Are you ready for Brexit? In 2019, it’s going to be official and, although it’s dominating the news and your Facebook feed, there’s a reason why it’s taking up so much space. Whatever ends up happening, the results are likely to have an effect on our finances, and our lives.
It’s close to impossible to make predictions about Brexit that stay current. But what we can do is highlight some of the key areas that are most likely to be impacted. This should help you to know what to keep an eye on as we approach the end of the UK’s EU membership, on 29 March, 2019.
One of the key levers to pull in reaction to economic changes, upturns and downturns alike, is the adjusting of interest rates. The base rate, which is overseen by the Bank of England, has gone down once and up twice since the referendum - it currently sits at 0.75%. The rate going up makes borrowing more expensive, affecting those looking to take out a mortgage or those who already have one that isn’t fixed, but can benefit savers.
If the result of the Brexit negotiations leads to an economic boom or a slowdown, keep an eye on the interest rate and make sure you understand how it affects your personal situation.
The Bank of England has warned that in the event of a no deal, house prices could fall by as much 25% - 30%1. This was looking at a worst-case scenario, so it’s not something many are expecting. But anything that has a major effect on the economy will usually have an impact on house prices, so it’s something to watch.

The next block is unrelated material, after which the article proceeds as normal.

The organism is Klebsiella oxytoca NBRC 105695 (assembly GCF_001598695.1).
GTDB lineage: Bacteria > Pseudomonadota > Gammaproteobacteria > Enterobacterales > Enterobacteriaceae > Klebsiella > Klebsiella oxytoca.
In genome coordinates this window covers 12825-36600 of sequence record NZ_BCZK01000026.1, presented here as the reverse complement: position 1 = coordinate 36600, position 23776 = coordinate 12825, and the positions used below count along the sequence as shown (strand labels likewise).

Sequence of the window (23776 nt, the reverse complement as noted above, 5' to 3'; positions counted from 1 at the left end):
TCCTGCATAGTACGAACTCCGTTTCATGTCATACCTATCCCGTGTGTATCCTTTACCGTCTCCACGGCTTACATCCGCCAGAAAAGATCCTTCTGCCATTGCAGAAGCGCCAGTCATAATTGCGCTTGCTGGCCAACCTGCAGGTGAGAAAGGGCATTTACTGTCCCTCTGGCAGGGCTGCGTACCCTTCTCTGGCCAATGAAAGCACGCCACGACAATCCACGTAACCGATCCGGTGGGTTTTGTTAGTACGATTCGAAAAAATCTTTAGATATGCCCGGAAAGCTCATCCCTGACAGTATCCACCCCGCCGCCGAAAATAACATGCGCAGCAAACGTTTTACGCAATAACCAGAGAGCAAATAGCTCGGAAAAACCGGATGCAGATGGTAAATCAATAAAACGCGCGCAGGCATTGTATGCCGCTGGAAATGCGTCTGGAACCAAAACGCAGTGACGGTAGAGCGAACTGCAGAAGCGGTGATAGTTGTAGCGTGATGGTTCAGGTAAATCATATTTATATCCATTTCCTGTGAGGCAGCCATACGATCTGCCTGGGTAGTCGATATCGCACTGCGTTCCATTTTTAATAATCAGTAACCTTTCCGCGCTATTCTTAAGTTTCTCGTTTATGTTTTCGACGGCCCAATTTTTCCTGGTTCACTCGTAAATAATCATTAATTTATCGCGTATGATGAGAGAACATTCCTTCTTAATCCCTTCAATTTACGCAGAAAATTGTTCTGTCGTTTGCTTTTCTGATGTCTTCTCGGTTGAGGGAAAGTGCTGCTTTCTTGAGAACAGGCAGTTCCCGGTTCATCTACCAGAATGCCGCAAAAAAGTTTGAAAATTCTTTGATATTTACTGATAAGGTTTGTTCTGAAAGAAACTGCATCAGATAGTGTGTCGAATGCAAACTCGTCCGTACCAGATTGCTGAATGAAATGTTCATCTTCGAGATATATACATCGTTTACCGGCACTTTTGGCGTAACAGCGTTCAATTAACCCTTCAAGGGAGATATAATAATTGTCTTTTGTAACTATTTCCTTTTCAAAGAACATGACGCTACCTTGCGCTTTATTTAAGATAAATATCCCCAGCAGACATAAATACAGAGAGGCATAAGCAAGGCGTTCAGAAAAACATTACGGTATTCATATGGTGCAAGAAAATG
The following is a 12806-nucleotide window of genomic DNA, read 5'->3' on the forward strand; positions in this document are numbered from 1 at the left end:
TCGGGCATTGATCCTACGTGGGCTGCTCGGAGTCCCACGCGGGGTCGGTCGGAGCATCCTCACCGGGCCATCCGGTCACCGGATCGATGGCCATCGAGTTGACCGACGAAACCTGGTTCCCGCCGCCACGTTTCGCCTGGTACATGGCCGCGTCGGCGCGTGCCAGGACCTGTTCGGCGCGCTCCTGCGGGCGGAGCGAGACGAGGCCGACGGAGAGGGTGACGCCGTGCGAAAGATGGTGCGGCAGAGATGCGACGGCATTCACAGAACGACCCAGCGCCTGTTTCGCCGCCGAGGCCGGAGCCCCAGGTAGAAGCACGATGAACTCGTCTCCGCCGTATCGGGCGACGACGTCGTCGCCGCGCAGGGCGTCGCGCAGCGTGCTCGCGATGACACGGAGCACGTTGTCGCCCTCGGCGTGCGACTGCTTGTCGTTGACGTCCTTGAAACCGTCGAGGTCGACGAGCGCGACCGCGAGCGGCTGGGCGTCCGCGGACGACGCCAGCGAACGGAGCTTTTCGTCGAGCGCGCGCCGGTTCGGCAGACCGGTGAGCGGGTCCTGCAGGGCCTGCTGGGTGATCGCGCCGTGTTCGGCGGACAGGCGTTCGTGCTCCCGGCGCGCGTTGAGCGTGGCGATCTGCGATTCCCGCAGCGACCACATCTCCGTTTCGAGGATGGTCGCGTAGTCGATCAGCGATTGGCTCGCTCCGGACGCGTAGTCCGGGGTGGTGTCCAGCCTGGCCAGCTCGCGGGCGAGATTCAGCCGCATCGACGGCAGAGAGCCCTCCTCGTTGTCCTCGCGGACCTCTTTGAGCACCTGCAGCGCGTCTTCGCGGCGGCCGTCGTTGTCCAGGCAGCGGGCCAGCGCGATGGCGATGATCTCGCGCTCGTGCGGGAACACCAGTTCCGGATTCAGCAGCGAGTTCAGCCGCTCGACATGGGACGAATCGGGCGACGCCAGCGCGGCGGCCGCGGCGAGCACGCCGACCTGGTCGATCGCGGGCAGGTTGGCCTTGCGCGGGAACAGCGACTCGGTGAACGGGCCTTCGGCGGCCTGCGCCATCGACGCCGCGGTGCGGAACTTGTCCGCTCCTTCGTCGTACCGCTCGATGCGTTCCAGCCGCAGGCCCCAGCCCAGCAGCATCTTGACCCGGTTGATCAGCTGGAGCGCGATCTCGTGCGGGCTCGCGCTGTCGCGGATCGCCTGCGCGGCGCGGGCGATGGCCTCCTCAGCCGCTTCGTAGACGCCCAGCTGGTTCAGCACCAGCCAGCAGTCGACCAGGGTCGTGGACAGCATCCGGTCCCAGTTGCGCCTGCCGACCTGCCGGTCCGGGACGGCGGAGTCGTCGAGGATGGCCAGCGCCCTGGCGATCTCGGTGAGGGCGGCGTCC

The value of the pound has seemingly been quite responsive to the twists and turns of the Brexit negotiations. This means the worth of the pounds in your pocket could be strengthened or weakened based on the final deal.
If the pound’s value falls, you may find paying for things while on holiday more expensive. You could also end up getting less for your money on imported goods in the supermarket.
Flights to Europe from the UK, and vice versa, could be impacted by Brexit. The UK is currently a part of the EU’s single aviation market, which gives UK-registered airlines the right to take off in London, say, and land in Paris (and the same for EU-registered airlines going the other way). If there’s no new agreement reached, this could end abruptly.
If you have flights booked for after 29th March 2019 you should check with your airline to see if you are protected from any cancellations that could occur due to Brexit.
It’s worth keeping an eye on any changes relating to restrictions on travel to EU countries. Currently there’s freedom of movement between EU nations, so when you go to Spain, for example, you don’t need a visa.
It’s unlikely this will change for shorter stays2. The EU has said it will continue visa-free travel for UK citizens visiting for 90 days, if that’s reciprocated by the British government. But longer stays might be affected and the right to live and work in any EU country will almost certainly end.3
An area of interest to most of us will be the ways in which we are protected when we make purchases at home and abroad. If the UK leaves the EU with no deal, you may lose the rights you’re currently entitled to if you buy faulty products from a company based in an EU country.4